Planting is considered normal when there is an easy passage for a person between adult plants. Therefore, when buying seedlings, be interested in future plant sizes.

8. Incorrect fit

In order for the seedling to take root well and, therefore, quickly enter fruiting, it must be planted correctly. A pit for landing is prepared in advance. Better six months or at least a month before planting the seedling. It is made wide and deep enough and filled with a loose fertile mixture.

If a seedling is planted right away (in a just dug hole), then this is fraught with the fact that the earth will inevitably shrink, and the seedling with its root collar will fall below the soil level, and this is unacceptable. If the hole is made in advance, then all the physical and chemical processes in it have already taken place, and when planting, it is enough to make a small depression for the size of the root system.

Saplings are often planted with leaves and an open root system. Don't do that. When digging up, the roots are probably badly damaged and deliberately shortened. They do not work well, and the leaves actively evaporate moisture. Such seedlings take root with difficulty.

It is worth considering such an important factor as the timing of planting. For southern regions, with mild winters and hot dry summers, autumn is preferable for planting. So the seedling will receive moisture to the maximum and has a high chance of taking root.

In the northern regions, where precipitation falls regularly in summer, it is better to plant in spring, so that the seedling has time to take root and adapt before the harsh winter.

Correct planting of a seedling is the basis of its health in the first years of life
Correct planting of a seedling is the basis of its health in the first years of life

9. Lack of pollinating plants

Many fruit crops, especially stone fruits, require a pollinator plant nearby for good fruiting. It can be inter-pollinated species, or a seedling of the same species, but of a different variety, or just a seedling (wild). Therefore, when buying a plant for a garden, ask if you need to buy two or more of them.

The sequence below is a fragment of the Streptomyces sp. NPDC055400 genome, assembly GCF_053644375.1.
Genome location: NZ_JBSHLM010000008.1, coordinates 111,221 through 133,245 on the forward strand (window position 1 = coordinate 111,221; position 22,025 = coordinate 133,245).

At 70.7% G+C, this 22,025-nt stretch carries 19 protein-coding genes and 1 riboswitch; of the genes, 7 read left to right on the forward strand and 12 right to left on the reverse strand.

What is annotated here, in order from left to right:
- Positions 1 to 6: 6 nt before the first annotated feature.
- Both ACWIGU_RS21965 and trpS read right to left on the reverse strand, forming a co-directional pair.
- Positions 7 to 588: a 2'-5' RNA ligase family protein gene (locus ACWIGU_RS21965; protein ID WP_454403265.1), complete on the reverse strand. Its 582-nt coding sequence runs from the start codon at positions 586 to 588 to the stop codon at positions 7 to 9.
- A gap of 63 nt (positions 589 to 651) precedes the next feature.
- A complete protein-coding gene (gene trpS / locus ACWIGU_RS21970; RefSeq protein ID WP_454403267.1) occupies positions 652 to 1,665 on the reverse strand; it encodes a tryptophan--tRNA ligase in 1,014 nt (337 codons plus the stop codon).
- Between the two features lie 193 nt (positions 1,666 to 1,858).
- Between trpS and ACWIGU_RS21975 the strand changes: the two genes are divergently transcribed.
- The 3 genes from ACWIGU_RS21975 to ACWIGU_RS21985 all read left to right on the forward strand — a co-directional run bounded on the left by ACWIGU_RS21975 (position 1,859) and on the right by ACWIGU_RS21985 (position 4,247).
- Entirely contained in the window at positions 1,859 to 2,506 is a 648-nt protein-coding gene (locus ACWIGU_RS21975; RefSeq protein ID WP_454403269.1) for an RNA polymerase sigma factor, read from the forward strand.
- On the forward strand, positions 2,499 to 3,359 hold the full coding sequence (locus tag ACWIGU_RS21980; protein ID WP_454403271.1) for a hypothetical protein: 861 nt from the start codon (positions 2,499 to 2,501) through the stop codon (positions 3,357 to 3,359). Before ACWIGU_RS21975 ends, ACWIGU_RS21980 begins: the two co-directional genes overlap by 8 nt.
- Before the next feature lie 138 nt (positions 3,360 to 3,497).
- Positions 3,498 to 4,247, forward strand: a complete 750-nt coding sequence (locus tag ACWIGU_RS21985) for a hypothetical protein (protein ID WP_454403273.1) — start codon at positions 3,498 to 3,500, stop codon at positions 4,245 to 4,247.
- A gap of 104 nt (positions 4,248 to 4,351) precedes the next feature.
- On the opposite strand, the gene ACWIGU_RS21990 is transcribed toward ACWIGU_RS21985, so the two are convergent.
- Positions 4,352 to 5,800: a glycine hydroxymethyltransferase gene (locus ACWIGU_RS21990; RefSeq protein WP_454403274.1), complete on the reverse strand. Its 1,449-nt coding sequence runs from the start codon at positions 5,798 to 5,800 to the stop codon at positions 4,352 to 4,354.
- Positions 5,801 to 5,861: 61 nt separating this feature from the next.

10. When there is no planning

It often happens that novice gardeners plant some trees and shrubs simply because they have free or very cheap planting material and free space. “Well, why not buy this interesting summer apple variety at the sale, if the seedling costs a penny, and the free space on the plot is just heaps of it? You say I already have two varieties of summer apple trees? Nothing! Where there are two, there are three!"

After a few years, these three apple trees grow and begin to produce a good harvest. And then it turns out, as in that joke, “pies with apples, apple charlotte, apple cider, juice, kvass, jam…. why not cut down these apple trees to hell? !!!"

Carefully choose not only the types of fruit trees that will grow on your site, but also varieties, taking into account so that you can process the crop without much hassle. After all, it is grown with difficulty and, silly, you must agree, if then it simply disappears just because there is too much of it. After all, it happens that it is not something to sell, in good years no one will take it for nothing!

In conclusion, it is worth adding that even if you managed to avoid all of the above mistakes, in order to get a large and high-quality harvest in the garden, you must follow the rules of agricultural technology - water, fertilize, treat pests and diseases on time, and prune.

Good luck and good harvests!